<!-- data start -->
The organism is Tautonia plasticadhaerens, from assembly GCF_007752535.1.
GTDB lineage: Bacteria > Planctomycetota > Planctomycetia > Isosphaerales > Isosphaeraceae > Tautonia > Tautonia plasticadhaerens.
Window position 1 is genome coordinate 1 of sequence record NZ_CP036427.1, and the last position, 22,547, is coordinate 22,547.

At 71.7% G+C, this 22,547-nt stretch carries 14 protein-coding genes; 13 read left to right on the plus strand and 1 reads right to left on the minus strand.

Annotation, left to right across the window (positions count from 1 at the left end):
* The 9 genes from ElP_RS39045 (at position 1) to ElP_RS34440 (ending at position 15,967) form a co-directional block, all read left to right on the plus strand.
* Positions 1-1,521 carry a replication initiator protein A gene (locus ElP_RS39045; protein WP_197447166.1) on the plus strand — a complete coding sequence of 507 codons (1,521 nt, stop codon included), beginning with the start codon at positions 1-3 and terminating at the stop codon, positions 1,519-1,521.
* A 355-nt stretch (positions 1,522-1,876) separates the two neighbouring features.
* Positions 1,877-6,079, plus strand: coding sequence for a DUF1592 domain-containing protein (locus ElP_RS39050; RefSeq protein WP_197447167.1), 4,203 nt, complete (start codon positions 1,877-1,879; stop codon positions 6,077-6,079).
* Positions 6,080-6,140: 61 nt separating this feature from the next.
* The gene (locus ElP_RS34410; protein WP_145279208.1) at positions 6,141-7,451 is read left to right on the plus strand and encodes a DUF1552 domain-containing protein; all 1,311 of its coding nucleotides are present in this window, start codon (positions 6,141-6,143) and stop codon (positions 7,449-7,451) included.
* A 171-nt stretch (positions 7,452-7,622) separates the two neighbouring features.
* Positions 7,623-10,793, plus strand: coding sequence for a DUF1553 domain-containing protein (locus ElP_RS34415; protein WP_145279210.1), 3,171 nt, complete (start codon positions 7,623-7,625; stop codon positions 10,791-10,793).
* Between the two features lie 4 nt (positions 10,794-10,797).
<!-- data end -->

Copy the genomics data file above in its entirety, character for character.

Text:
The organism is Tautonia plasticadhaerens, from assembly GCF_007752535.1.
GTDB lineage: Bacteria > Planctomycetota > Planctomycetia > Isosphaerales > Isosphaeraceae > Tautonia > Tautonia plasticadhaerens.
Window position 1 is genome coordinate 1 of sequence record NZ_CP036427.1, and the last position, 22,547, is coordinate 22,547.

At 71.7% G+C, this 22,547-nt stretch carries 14 protein-coding genes; 13 read left to right on the plus strand and 1 reads right to left on the minus strand.

Annotation, left to right across the window (positions count from 1 at the left end):
* The 9 genes from ElP_RS39045 (at position 1) to ElP_RS34440 (ending at position 15,967) form a co-directional block, all read left to right on the plus strand.
* Positions 1-1,521 carry a replication initiator protein A gene (locus ElP_RS39045; protein WP_197447166.1) on the plus strand — a complete coding sequence of 507 codons (1,521 nt, stop codon included), beginning with the start codon at positions 1-3 and terminating at the stop codon, positions 1,519-1,521.
* A 355-nt stretch (positions 1,522-1,876) separates the two neighbouring features.
* Positions 1,877-6,079, plus strand: coding sequence for a DUF1592 domain-containing protein (locus ElP_RS39050; RefSeq protein WP_197447167.1), 4,203 nt, complete (start codon positions 1,877-1,879; stop codon positions 6,077-6,079).
* Positions 6,080-6,140: 61 nt separating this feature from the next.
* The gene (locus ElP_RS34410; protein WP_145279208.1) at positions 6,141-7,451 is read left to right on the plus strand and encodes a DUF1552 domain-containing protein; all 1,311 of its coding nucleotides are present in this window, start codon (positions 6,141-6,143) and stop codon (positions 7,449-7,451) included.
* A 171-nt stretch (positions 7,452-7,622) separates the two neighbouring features.
* Positions 7,623-10,793, plus strand: coding sequence for a DUF1553 domain-containing protein (locus ElP_RS34415; protein WP_145279210.1), 3,171 nt, complete (start codon positions 7,623-7,625; stop codon positions 10,791-10,793).
* Between the two features lie 4 nt (positions 10,794-10,797).